When Greek Police Could Arrest Young Men for Being ‘Teddy Boys’



Greece’s post-war years were marked by poverty, political turmoil that led to the seven-year dictatorship, and the struggle of young Greeks to follow the trends of European and American youths. At the same time, authoritative laws did not allow Greek youths to adopt lifestyles of their western counterparts as presented in the movies or through rock and roll songs.

The behavior, dress codes, and hairstyles of American or English teenagers as portrayed in movies were admired by many young Greeks but derided by the conservative society of the time. Any type of delinquent behavior — or behavior that authorities could arbitrarily define as delinquent — was unacceptable and punishable. Rock and roll music was seen as corrupting by the Church and society.

At the end of the 1950s, some young Greeks tried to imitate American and English teenagers by wearing blue jeans with rolled cuffs, grow long hair and grease it back, or wear suits like England’s Teddy Boys of the time.

Law authorities — in lack of some other suitable term — labelled teenagers with longer than average hair and suits exhibiting provocative or offensive behavior as “Teddy Boys”. Judicial authorities — also in lack of a better term — passed Legislative Decree 4000/1959, widely known as Law 4000, or the Teddy Boy law.

The law was first introduced by the Konstantinos Karamanlis government in 1958. Teddy Boys were considered dangerous because of their behavior, which was characterized as provocative and offensive by the government of the time.

By law, those who committed disgraceful acts were punished. The police could arrest youngsters for offensive acts and put them in jail. But worse, they shaved part of the heads of the “offenders”, ripped the cuffs of their pants and then hung a placard around their neck and paraded them in the city center for the world to ridicule them. The placard usually said “I’m a Teddy Boy and I did… (name of offence)”.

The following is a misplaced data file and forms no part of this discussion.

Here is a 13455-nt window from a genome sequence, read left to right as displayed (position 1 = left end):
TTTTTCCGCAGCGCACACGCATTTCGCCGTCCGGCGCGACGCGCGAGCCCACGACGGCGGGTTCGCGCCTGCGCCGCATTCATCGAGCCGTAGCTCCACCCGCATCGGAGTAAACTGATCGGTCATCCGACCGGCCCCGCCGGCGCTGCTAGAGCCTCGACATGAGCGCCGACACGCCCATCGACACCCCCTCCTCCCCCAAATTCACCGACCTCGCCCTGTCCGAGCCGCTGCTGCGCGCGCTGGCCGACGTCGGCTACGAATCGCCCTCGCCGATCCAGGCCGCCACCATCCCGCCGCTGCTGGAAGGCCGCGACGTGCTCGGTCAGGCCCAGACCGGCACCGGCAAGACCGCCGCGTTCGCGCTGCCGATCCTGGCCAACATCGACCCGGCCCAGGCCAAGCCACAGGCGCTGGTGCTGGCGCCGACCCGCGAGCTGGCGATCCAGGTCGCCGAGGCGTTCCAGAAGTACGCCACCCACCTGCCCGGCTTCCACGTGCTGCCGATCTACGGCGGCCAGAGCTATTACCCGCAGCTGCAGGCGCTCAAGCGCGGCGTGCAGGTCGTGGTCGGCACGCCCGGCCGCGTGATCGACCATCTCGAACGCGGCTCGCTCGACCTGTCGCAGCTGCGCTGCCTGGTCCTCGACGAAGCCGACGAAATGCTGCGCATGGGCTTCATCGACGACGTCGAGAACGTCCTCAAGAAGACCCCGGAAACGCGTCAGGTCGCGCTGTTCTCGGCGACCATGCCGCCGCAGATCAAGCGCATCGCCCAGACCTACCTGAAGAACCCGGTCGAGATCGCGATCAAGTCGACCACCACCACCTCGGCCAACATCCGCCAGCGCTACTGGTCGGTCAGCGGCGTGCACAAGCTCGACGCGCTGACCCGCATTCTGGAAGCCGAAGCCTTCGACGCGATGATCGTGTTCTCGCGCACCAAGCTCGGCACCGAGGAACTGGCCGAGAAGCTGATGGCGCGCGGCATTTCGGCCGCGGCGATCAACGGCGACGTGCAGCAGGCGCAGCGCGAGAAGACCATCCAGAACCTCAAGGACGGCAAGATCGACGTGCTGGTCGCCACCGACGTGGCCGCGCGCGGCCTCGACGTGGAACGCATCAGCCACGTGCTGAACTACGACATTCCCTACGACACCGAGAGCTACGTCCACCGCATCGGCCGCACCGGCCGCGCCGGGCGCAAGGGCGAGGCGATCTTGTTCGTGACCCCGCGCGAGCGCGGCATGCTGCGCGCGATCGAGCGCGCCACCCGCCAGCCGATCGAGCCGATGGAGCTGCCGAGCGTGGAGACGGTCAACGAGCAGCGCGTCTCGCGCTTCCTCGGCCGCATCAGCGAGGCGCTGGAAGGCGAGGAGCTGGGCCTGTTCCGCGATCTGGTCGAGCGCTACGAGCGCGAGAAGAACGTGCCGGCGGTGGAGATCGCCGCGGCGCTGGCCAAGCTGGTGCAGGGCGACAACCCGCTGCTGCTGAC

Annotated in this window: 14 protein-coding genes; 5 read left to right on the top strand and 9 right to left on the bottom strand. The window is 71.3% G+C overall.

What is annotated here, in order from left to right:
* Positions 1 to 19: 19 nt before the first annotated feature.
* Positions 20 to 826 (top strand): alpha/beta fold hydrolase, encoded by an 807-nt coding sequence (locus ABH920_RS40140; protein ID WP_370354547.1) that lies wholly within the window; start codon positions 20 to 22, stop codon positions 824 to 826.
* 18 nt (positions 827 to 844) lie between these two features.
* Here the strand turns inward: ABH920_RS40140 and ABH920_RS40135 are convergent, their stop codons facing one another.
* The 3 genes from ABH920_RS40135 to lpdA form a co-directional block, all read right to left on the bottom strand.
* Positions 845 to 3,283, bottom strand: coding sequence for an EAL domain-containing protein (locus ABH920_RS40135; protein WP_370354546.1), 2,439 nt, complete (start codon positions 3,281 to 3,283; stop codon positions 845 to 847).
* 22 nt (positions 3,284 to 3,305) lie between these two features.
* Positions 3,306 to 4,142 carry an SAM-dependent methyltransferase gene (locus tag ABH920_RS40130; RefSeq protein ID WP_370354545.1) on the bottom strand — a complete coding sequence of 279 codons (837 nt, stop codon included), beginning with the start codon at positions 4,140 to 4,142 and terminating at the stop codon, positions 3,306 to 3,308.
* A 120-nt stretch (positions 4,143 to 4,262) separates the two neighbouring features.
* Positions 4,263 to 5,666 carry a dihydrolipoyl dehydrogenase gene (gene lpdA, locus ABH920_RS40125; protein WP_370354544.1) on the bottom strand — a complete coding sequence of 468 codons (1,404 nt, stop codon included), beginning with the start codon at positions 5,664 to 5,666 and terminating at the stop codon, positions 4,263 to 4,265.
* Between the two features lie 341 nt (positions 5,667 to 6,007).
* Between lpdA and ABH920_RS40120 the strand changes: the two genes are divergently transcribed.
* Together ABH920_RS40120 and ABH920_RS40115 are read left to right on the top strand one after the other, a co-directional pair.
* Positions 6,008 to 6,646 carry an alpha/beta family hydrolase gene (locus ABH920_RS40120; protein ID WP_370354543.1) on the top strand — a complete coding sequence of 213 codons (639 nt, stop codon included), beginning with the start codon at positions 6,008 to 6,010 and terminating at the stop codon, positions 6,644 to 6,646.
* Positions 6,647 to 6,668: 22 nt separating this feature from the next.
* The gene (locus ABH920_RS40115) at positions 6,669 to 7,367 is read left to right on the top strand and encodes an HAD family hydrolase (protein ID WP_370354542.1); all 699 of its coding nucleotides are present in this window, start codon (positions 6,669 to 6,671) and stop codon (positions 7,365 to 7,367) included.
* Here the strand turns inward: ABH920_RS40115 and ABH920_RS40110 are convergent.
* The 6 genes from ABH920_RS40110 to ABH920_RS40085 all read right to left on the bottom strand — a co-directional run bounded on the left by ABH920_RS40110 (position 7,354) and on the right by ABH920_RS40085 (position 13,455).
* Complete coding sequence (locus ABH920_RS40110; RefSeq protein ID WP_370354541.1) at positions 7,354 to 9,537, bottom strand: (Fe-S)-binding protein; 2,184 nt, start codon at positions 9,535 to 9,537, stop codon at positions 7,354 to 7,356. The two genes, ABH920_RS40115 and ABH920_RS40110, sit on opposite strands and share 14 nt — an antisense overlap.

At the time, the most common offensive act by Teddy Boys was to throw yoghurt cups or fruit at people they disliked. However, in the late 1950s and in the 1960s, a young man dressed unconventionally or “hanging out” at a place a policeman would deem that the “offender” did not belong to, was reason enough for the Teddy Boy to be dragged to the police station for questioning.

The law also said that the parents of the juvenile delinquents could be arrested as well.

Yet, hurling yoghurt at people you didn’t like became fashionable at the time and it was not only Teddy Boys who did it. Yoghurt throwing even became a game played in neighborhood streets or playgrounds. The phenomenon spread across Greece, especially in big cities, and it became common even in school grounds.

Deputy Interior Minister responsible for security, Evangelos Kalantzis, was the one who first implemented Law 4000, ordering police to start arresting Teddy Boys to make an example for youths who might think of straying from Christian and family values.

The first Greek youngster who was arrested under Law 4000 was Antonis Malandris. On August 31, 1958, Malandris and a friend were at Aello Cinema in Athens and they threw a yoghurt cup at a woman who had previously chided them for harassing her daughter. The press of the time described the two teenagers (15 and 16) as “audacious”.

The two youngsters were arrested and on September 3, 1958, they were taken to the Kypseli police station where they had part of their hair shaved under the supervision of Athens Police Chief Theodoros Rakintzis. Then, they had placards hung around their necks and the police paraded them on the streets of Athens for people to scoff at them.

During the dictatorship (1967 – 1974) police would arrest people with long hair and take them to jail to shave part of their heads. Yet, as Greece arrived in the time of the hippies, and long hair had become fashionable, Law 4000 found itself on the back-burner.

In 1983, Prime Minister Andreas Papandreou abolished the anachronistic law that at the time, only existed in the books, not in practice.